Test Driving Etcd – part 1 (Cluster Setup)

This blog is part of 3 part series on etcd

Part1: Cluster Setup

Part2: API and HA Application

Part3: Service Discovery and Proxy

What is Etcd ?

In a multi-node cluster hosting a service, each node needs to have a consistent view of the shared service configuration. At the same time, it is important that the configuration remains highly available and should be able to survive node failure. Etcd is a highly available, distributed configuration data store designed for a clustered environment.

For a distributed system to remain consistent, its data needs to be in agreement with atleast the majority of the cluster members. Consensus building is the process of bringing in an agreement within the majority of the cluster members. A cluster must constantly strive to be in consensus for its data to remain consistent.

Etcd uses Raft algorithm for building and maintaining consensus in the cluster.

Etcd Test Setup

To try out Etcd we will need a cluster setup. For our testing, we will create a very simple cluster setup using Linux network Name-Spaces and different directory for the node data store on a Ubuntu 14.10 Virtual Machine. The following diagram describes our setup.


The setup has three cluster nodes and a client node for testing. All the nodes are implemented with network Name Spaces and connect to a bridge on an OpenVSwitch instance (Linux Bridge can be used as well) using veth pair.

Node Name Space IP
Node1 NS1
Node2 NS2
Node3 NS3
Client NS4

Setup scripts

The scripts for bringing up a simple etcd cluster based on namespaces are available here. The script setup.sh brings up a 2-node name-space based setup

Aadditional nodes can be added with the add_node.sh script.

  1. Run setup.sh to bring up 2 nodes.

      $ sudo bash setup.sh

chandan@chandan-VirtualBox:~/TA/etcd_prebuilt/etcd/setup$ sudo bash setup.sh
+ cleanup
+ ip netns add ns1
+ ip netns add ns2
+ ip link add veth1-ovs type veth peer name veth1-ns
+ ip link add veth2-ovs type veth peer name veth2-ns
+ ip link set veth1-ns netns ns1
+ ip link set veth2-ns netns ns2
+ ip netns exec ns1 ifconfig veth1-ns up
+ ip netns exec ns2 ifconfig veth2-ns up
+ ifconfig veth1-ovs up
+ ifconfig veth2-ovs up
+ ovs-vsctl add-br br-ns
+ ovs-vsctl set bridge br-ns datapath_type=netdev
+ ovs-vsctl add-port br-ns veth1-ovs
+ ovs-vsctl add-port br-ns veth2-ovs

  1. Run add_node.sh to add the 3rd

     $ sudo bash add_node.sh 3

chandan@chandan-VirtualBox:~/TA/etcd_prebuilt/etcd/setup$ sudo bash add_node.sh 3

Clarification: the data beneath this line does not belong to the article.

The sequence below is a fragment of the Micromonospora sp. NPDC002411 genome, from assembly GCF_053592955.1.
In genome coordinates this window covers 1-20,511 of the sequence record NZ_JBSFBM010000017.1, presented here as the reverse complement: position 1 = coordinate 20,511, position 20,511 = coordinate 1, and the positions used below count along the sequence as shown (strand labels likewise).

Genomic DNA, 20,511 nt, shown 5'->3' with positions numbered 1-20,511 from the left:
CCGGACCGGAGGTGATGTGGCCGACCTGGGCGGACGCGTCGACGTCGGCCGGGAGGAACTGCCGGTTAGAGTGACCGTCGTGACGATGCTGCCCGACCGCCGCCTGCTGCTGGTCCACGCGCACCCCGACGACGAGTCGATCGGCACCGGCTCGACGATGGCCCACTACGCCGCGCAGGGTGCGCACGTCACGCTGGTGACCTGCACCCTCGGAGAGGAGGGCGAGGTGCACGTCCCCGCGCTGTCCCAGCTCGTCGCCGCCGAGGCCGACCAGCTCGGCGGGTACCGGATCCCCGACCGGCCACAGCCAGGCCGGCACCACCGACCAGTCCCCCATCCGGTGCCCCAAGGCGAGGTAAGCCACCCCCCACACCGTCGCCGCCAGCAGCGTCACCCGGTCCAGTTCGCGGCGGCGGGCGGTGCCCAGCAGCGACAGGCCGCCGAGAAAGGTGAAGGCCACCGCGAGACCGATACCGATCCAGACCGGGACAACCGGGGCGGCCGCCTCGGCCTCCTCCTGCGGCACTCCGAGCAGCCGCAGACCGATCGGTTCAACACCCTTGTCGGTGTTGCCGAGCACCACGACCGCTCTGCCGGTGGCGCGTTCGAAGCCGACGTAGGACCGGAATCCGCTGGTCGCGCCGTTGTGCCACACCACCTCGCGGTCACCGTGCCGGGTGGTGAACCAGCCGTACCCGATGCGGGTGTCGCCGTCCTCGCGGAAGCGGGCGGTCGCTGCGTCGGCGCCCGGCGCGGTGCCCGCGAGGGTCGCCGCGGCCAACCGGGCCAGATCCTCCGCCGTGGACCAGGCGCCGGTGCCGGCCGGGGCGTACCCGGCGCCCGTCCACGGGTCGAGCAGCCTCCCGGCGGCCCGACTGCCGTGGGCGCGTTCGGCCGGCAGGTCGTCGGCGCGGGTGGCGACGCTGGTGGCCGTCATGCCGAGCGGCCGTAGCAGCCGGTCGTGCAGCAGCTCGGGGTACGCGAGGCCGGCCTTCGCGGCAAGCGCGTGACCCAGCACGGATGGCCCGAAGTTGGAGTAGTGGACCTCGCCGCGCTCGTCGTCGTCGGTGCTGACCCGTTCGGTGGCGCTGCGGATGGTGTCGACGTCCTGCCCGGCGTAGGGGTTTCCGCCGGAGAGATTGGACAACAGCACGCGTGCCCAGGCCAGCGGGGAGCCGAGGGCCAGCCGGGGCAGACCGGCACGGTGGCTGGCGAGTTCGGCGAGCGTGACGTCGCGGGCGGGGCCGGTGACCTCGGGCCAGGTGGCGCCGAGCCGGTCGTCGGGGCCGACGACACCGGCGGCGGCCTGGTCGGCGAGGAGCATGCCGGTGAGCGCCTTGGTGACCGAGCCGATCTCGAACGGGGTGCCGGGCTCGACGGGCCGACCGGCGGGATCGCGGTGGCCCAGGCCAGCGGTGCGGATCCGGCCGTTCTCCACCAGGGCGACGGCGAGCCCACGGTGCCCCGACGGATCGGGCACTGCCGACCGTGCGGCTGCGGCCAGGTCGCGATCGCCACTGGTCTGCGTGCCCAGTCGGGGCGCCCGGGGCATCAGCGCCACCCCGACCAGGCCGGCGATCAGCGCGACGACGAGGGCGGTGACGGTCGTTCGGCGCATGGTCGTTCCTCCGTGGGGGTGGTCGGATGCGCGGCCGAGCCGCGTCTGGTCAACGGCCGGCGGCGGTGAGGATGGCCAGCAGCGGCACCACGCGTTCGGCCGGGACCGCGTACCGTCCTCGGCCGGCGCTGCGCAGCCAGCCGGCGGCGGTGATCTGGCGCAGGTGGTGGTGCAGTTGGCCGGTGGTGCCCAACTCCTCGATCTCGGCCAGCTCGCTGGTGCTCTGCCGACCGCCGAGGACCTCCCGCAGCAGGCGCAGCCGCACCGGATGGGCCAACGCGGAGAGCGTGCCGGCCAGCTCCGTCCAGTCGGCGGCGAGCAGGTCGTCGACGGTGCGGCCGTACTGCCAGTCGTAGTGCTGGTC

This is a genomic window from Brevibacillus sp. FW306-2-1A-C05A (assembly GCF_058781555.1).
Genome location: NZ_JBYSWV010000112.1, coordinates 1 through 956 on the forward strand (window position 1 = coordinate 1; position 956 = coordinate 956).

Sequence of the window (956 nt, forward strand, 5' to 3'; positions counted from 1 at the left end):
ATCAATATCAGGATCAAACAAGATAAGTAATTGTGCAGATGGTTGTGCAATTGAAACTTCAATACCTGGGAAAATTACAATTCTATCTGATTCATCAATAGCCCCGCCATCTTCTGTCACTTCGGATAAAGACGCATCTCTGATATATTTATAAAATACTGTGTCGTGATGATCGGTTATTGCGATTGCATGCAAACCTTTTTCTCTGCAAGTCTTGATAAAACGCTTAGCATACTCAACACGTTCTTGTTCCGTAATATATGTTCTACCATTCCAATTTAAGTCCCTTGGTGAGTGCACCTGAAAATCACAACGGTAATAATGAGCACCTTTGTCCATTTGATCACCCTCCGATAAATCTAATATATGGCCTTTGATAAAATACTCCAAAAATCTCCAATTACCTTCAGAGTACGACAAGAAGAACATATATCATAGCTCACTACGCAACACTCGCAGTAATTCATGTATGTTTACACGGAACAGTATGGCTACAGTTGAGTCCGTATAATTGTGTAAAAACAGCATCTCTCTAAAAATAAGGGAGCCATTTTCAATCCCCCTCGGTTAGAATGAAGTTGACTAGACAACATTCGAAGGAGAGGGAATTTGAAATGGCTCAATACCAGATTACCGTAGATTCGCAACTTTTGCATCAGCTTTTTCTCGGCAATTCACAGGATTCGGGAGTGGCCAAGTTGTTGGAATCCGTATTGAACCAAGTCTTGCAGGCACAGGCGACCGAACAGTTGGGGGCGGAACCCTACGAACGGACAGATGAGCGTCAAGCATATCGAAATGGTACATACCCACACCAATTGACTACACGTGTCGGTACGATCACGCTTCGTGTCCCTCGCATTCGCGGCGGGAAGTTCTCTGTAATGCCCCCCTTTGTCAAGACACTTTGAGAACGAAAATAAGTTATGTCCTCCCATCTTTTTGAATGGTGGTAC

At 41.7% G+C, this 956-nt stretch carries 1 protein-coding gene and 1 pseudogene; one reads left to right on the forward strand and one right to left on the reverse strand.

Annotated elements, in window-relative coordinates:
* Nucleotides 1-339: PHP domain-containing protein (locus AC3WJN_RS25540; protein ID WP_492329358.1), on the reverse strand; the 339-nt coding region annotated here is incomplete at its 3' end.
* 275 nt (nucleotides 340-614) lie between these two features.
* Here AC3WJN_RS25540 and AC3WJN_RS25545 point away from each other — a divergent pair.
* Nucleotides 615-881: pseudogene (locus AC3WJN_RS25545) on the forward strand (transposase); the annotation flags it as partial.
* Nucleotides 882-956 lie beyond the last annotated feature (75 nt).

+ node_no=3
+ [[ 3 == '' ]]
+ ip netns add ns3
+ ip link add veth3-ovs type veth peer name veth3-ns
+ ip link set veth3-ns netns ns3
+ ip netns exec ns3 ifconfig veth3-ns up
+ ovs-vsctl add-port br-ns veth3-ovs
+ ifconfig veth3-ovs up

  1. Run add_node.sh to add 4th node to act as client.

     $sudo bash add_node.sh 4

Start Etcd on cluster nodes

Download a pre-built version of etcd from github and extract the etcd and etcdctl binary.

Etcd provides flags to configure its runtime behavior, for ease of use, I have wrapped the flag settings into a script etcd_start.sh. This script assumes etcd binary in the current directory.

You can use screen or terminator to open multiple terminals to monitor the formation of cluster. The setup script in the previous section created a namespace per node. On 3 different terminal start a shell in the namespaces using the following command, replacing node_number with actual node number.

$sudo ip netns exec ns bash

This will start a root shell in the namespace

Use the etcd_start.sh wrapper to start etcd as follows

# bash etcd_start.sh

Cluster formation on my test setup is captured in the following screenshot.


Testing basic operation

Etcdctl is the client that can be used to interact with the cluster. Etcdctl needs to be told about the cluster endpoints.


  • Lets check the cluster status

Client $ ./etcdctl cluster-health
cluster is healthy
member 14fb055fe2856bf7 is healthy
member a19202a30ffa8431 is healthy
member c9899e68a83f6626 is healthy

Client $ ./etcdctl member list
14fb055fe2856bf7: name=Node_2 peerURLs= clientURLs=,
a19202a30ffa8431: name=Node_1 peerURLs= clientURLs=,
c9899e68a83f6626: name=Node_3 peerURLs= clientURLs=,

Cluster status is healthy

  • Lets try to set a data item and retrieve its value.

Client $ ./etcdctl set name "Chandan Dutta Chowdhury"
Chandan Dutta Chowdhury
Client $
Client $ ./etcdctl get name
Chandan Dutta Chowdhury

Cluster is functional

  • Lets stop the leader and check if the data survived the lose of leader

Client $ ./etcdctl cluster-health
cluster is healthy
member 14fb055fe2856bf7 is healthy
member a19202a30ffa8431 is unhealthy
member c9899e68a83f6626 is healthy
Client $ ./etcdctl get name
Chandan Dutta Chowdhury
Client $ ./etcdctl set name chandan

Cluster is still functional after lose of one member(leader)

  • Lets stop another member and check the cluster

client $ ./etcdctl get name
client $ ./etcdctl set name "chandan dutta chowdhury"
Error:  501: All the given peers are not reachable (Tried to connect to each peer twice and failed) [0]
client $

With only one member the cluster is in read-only state, new key-value pair cannot be set


In this post, we looked at Etcd a distributed highly available configuration data store for clustered environment. We also looked at the cluster behavior on lose of minority and majority members . We now have a 3 node etcd cluster to try basic etcd features. In the following posts we will look at details of etcd APIs, service discovery and creating a simple application using etcd.


Published by

Chandan Dutta Chowdhury

Software Engineer

3 thoughts on “Test Driving Etcd – part 1 (Cluster Setup)”

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